Spectrum summit tries to solve reallocation problems

In the battle over radio frequency between government agencies and wireless service providers, sharing is not a word often heard from the Defense Department.

But it's a word that was used repeatedly by the Defense CIO at the electromagnetic spectrum summit held last month at Commerce Department headquarters.

John Stenbit, assistant secretary of Defense for command, control, communications and intelligence, said he believed military and commercial users could share radio spectrum, something industry groups have long called for. To do so, he said, government regulators must be willing to 'put the burden on those who are trying to change the world, as opposed to we who are trying to defend it.'

Sharing spectrum would mean risking that commercial systems could interfere with military transmissions, Stenbit said, a situation that would mean worse consequences for DOD than for wireless vendors.

'The risk is still all mine,' Stenbit said. 'That asymmetry in my mind is absolutely untenable.'

Stenbit said telecommunications companies must be held liable if interference occurs. Defense officials argue that sharing spectrum could affect military satellite systems such as the Global Positioning System, Milstar and Defense Support Program.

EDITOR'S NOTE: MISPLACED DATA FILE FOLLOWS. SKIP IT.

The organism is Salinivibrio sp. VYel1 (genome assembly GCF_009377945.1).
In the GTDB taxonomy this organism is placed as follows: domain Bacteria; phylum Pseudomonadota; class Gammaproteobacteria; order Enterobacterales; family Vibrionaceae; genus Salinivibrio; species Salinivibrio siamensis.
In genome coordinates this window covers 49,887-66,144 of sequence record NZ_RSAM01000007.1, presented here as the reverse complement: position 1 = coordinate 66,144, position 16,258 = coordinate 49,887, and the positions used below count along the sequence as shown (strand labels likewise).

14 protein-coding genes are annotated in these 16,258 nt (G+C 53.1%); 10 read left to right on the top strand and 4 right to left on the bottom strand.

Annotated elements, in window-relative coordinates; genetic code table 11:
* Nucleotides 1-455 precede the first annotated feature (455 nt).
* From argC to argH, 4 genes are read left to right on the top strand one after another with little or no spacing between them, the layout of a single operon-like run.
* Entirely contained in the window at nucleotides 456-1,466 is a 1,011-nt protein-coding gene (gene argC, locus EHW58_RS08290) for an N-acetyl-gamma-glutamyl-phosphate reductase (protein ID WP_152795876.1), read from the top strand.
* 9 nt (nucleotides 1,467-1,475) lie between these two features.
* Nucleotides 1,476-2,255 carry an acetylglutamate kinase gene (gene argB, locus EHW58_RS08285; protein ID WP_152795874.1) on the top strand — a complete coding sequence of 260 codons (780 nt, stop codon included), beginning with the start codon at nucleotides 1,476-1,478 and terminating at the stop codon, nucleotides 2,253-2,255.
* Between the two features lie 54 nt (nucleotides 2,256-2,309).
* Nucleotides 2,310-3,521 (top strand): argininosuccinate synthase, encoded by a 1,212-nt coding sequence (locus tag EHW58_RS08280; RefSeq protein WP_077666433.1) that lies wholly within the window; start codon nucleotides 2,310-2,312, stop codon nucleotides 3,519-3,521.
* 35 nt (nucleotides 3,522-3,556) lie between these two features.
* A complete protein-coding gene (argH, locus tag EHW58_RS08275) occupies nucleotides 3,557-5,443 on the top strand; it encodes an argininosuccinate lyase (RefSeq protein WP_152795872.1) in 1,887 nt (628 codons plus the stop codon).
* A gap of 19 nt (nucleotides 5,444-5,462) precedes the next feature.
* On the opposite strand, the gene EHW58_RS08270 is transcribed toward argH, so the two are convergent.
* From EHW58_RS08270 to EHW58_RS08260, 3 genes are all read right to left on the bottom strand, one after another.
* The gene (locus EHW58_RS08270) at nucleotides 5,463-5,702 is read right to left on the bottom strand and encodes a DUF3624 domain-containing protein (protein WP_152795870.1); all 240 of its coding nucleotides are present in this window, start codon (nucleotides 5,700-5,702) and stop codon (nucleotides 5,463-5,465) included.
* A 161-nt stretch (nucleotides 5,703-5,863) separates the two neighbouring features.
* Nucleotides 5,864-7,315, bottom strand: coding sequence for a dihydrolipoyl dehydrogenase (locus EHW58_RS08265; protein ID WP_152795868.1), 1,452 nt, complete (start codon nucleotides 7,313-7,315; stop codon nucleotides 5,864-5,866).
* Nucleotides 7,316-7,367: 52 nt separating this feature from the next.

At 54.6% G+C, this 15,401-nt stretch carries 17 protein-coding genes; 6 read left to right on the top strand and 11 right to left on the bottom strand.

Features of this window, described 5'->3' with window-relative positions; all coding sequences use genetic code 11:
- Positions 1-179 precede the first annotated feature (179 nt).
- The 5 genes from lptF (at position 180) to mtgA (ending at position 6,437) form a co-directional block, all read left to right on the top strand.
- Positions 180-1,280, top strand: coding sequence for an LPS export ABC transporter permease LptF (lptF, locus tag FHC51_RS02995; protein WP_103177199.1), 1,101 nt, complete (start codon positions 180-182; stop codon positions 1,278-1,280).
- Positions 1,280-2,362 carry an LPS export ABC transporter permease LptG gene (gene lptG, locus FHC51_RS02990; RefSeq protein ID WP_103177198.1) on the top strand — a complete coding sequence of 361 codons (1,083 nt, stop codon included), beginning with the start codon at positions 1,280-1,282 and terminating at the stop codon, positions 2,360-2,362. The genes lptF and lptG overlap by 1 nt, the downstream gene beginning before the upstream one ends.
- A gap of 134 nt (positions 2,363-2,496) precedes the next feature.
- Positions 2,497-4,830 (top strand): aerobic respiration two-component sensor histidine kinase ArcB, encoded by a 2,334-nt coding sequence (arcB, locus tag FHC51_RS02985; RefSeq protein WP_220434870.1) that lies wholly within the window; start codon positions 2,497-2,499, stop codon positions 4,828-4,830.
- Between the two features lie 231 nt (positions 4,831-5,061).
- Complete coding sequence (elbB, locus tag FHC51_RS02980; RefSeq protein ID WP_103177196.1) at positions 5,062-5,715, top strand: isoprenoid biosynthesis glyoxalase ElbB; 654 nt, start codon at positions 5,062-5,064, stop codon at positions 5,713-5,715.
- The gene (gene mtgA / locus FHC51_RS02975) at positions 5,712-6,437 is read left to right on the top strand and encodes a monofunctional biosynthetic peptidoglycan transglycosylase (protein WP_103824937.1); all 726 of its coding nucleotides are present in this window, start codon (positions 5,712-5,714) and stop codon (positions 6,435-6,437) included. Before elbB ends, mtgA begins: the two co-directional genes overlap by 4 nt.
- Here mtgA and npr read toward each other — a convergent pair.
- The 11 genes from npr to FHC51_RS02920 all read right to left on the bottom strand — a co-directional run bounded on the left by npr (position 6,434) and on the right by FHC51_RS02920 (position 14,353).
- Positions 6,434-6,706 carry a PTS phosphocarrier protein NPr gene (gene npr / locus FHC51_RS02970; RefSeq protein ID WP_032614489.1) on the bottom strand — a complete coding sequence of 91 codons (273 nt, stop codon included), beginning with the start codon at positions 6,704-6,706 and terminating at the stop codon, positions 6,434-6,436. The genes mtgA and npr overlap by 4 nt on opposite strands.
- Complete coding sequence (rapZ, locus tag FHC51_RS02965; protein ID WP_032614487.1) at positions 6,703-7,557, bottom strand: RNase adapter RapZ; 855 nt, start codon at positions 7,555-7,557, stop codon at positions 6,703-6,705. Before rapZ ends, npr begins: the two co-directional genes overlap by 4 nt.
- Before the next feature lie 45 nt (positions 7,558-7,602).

Telecommunications vendors have targeted about 120 MHz of spectrum that they want to expand third-generation wireless services.

Commerce secretary Donald L. Evans said 98 percent of radio-frequency transmissions occur in less than 10 percent of the spectrum.

'That 10 percent is so popular because of its superior technical quality,' Evans said. 'Now there are new wireless technologies on the horizon, and they want to use that same 10 percent of the spectrum. So our challenge is this: How do we fit new world-leading technologies into the United States' own cramped spectrum allocation?'

Some commercial users have suggested that Defense use another band to operate its guided weapons and satellites. But DOD argues that such a move could disrupt its operations and threaten national security. Military officials also said that a new band might not have the same technical characteristics as the current spectrum.

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